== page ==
Looking for Social Studies Ipad apps?  Then this Livebinder from Angela Cunningham (@kyteacher) has you covered.  It has app categories from History, Civics and Government and Geography.
Black History Month
This is a wonderful Livebinder put together by kb…konnected.  It is full of lesson plans, printables and other resources regarding Black History month.
Lewis & Clark
This is a excellent Livebinder from wisermar covering resources over the Lewis & Clark Expedition.  If has everything you’ll need to cover this lesson in class – webquests, maps and clip art images.

Livebinders for the Social Studies – What are Livebinders?

Livebinders for the Social Studies – Part 1: What are Livebinders?

For over a year now, I have been guest posting a series of posts entitled “Evernote for the Social Studies” on this blog by Melissa Seideman.  There are still a multitude of uses that Evernote holds for Social Studies teachers and students that I have yet to blog about, and more posts will be coming on that subject throughout the year.

Along with Evernote, I have been blogging about Livebinders and how they can further engage our students in the classroom and assist educators in the teaching process.  This year, I also wanted to look at how Livebinders can be used specifically in the Social Studies classroom.

I will also be cross-posting this series on my blog,

Livebinders – Your 3-ring binder for the web

Livebinders can be your one central source to collect resources, share resources, and collaborate with other educators and technology enthusiasts.  You can collect and curate resources that include: web addresses, documents, photos and many other things in your Livebinder.

In today’s classroom, students and teachers use the power of the internet to gather resources for projects, resources for papers and resources to share in the classroom.  According to, ”Physical 3-ring binders used to be the easiest way to organize all your educational resources. But now so much of what you want to organize is online. LiveBinders not only replaces the old 3-ring binder, but also opens up new opportunities for collaborating, organizing, and sharing that were never possible before.”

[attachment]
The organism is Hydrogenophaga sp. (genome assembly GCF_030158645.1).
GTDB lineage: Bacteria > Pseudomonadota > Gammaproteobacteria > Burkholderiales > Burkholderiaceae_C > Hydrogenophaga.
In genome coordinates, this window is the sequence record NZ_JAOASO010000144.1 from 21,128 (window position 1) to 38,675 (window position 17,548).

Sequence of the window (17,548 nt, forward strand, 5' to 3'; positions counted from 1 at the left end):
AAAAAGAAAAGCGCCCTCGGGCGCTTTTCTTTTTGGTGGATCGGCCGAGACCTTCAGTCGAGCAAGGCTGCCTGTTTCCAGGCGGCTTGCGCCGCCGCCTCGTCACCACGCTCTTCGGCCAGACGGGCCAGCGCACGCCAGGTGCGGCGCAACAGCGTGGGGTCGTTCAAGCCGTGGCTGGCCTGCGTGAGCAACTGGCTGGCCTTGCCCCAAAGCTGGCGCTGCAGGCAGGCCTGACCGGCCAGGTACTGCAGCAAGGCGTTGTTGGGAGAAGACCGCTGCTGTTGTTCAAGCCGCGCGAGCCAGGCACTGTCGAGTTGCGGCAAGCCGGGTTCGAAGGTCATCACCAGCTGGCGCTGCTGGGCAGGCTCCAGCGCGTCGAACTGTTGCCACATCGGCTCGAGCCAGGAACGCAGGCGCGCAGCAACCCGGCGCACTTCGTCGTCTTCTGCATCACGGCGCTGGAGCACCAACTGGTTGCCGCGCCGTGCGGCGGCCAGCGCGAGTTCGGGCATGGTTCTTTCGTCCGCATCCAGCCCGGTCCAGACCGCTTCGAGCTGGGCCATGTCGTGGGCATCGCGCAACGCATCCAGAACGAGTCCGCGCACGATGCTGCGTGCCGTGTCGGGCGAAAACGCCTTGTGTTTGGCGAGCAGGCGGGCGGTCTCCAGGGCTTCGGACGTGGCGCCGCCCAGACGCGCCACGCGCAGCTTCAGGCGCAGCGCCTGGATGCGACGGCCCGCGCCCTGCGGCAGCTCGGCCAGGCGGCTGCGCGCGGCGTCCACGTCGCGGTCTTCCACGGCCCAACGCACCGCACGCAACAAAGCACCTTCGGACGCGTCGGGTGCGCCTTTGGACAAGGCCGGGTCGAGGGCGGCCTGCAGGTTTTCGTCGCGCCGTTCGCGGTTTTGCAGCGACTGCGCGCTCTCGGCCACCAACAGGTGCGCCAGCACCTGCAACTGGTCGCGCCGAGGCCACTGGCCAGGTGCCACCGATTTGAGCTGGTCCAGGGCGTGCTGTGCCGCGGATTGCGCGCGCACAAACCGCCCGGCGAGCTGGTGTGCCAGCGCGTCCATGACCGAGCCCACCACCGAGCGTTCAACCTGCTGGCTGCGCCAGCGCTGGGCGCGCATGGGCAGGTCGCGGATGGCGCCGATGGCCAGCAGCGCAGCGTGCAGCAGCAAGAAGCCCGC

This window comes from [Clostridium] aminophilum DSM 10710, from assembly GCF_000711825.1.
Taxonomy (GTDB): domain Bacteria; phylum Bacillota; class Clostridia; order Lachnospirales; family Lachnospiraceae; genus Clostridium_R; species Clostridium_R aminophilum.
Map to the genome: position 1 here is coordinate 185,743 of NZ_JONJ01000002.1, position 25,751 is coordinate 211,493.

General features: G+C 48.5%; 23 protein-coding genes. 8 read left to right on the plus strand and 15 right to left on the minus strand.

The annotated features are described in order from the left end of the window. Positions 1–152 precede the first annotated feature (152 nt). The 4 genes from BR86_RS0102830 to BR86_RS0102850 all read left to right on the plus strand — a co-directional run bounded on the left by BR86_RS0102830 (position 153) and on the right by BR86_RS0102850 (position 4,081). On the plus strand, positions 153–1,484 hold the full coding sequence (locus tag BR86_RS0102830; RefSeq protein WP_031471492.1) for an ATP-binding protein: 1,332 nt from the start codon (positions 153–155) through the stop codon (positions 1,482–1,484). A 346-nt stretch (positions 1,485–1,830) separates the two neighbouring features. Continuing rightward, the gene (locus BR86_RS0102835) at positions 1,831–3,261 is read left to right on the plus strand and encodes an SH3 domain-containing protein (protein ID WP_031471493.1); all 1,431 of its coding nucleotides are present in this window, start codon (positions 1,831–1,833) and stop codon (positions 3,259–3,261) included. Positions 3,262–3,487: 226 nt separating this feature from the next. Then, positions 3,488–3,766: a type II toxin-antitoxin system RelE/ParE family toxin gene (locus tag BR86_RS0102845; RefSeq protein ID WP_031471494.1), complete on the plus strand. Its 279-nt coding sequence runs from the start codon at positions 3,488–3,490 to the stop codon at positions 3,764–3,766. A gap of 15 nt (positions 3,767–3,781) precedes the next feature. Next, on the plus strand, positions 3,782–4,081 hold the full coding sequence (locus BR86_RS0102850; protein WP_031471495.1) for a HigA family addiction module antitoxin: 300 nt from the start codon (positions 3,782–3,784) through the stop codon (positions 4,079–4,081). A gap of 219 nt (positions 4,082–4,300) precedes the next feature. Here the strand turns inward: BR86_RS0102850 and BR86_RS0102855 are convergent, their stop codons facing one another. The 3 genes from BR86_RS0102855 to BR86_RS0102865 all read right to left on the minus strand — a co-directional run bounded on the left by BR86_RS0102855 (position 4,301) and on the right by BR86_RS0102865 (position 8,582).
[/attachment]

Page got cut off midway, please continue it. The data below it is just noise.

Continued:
Here are some of my favorite ideas that students can use Livebinders for:

  1. Collect/organize blog posts – their own or fellow classmates
  2. Create a “My Evernote” tab – students can insert links to certain Evernote notes
  3. Research – students can use the “Livebinder It” browser extension to add a website link to their binder
  4. Comment on fellow classmate’s binders – Livebinders allow you to add comments to a binder, which is great for peer review.
  5. Upload lecture notes – whether it be a Evernote note link or a MS Word doc, students and upload/insert their class lecture notes.

Why Use Livebinders?

There a multiple reasons to use Livebinders in and out of the classroom.  It’s free and very easy to use.  The creators of Livebiners, Tina and Barbara (@livebinders), provide the best support I’ve ever experienced with anything related to technology.  They love to share other’s Livebinders and love to hear how what they created is making a difference.  

The problem with physical 3-ring binders is that resources and learning that has been done and collected with them stay in the binder.  Students have less of a opportunity to share what they have learned with physical binders, however, with Livebinders students can share via Twitter, Facebook, or by URL – thus giving students a multitude of ways to share with their fellow classmates.

Want more Livebinders info?  Here are some more resources:

Click here for my other blog posts about Livebinders